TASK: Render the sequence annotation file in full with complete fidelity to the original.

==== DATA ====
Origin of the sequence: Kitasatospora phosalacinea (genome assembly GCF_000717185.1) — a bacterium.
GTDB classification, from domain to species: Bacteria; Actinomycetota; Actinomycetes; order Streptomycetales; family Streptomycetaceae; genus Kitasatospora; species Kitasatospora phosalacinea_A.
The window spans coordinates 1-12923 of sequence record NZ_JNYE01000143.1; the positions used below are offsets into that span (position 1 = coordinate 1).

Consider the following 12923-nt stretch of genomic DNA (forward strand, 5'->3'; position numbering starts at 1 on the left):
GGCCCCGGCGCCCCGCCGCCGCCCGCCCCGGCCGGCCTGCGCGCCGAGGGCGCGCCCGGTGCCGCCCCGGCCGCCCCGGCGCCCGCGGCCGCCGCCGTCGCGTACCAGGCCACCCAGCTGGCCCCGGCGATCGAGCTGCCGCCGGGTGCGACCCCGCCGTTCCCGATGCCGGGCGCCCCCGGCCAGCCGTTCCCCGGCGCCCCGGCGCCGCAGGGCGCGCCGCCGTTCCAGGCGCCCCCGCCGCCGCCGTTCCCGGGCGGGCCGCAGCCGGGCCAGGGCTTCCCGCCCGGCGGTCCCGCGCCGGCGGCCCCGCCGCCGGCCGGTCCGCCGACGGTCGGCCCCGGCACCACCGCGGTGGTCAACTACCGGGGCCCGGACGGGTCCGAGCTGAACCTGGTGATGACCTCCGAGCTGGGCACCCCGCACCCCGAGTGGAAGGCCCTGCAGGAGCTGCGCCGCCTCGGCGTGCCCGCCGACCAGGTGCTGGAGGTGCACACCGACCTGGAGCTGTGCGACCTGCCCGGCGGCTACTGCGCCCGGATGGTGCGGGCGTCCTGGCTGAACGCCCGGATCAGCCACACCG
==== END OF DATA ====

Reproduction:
Origin of the sequence: Kitasatospora phosalacinea (genome assembly GCF_000717185.1) — a bacterium.
GTDB classification, from domain to species: Bacteria; Actinomycetota; Actinomycetes; order Streptomycetales; family Streptomycetaceae; genus Kitasatospora; species Kitasatospora phosalacinea_A.
The window spans coordinates 1-12923 of sequence record NZ_JNYE01000143.1; the positions used below are offsets into that span (position 1 = coordinate 1).

Consider the following 12923-nt stretch of genomic DNA (forward strand, 5'->3'; position numbering starts at 1 on the left):
GGCCCCGGCGCCCCGCCGCCGCCCGCCCCGGCCGGCCTGCGCGCCGAGGGCGCGCCCGGTGCCGCCCCGGCCGCCCCGGCGCCCGCGGCCGCCGCCGTCGCGTACCAGGCCACCCAGCTGGCCCCGGCGATCGAGCTGCCGCCGGGTGCGACCCCGCCGTTCCCGATGCCGGGCGCCCCCGGCCAGCCGTTCCCCGGCGCCCCGGCGCCGCAGGGCGCGCCGCCGTTCCAGGCGCCCCCGCCGCCGCCGTTCCCGGGCGGGCCGCAGCCGGGCCAGGGCTTCCCGCCCGGCGGTCCCGCGCCGGCGGCCCCGCCGCCGGCCGGTCCGCCGACGGTCGGCCCCGGCACCACCGCGGTGGTCAACTACCGGGGCCCGGACGGGTCCGAGCTGAACCTGGTGATGACCTCCGAGCTGGGCACCCCGCACCCCGAGTGGAAGGCCCTGCAGGAGCTGCGCCGCCTCGGCGTGCCCGCCGACCAGGTGCTGGAGGTGCACACCGACCTGGAGCTGTGCGACCTGCCCGGCGGCTACTGCGCCCGGATGGTGCGGGCGTCCTGGCTGAACGCCCGGATCAGCCACACCG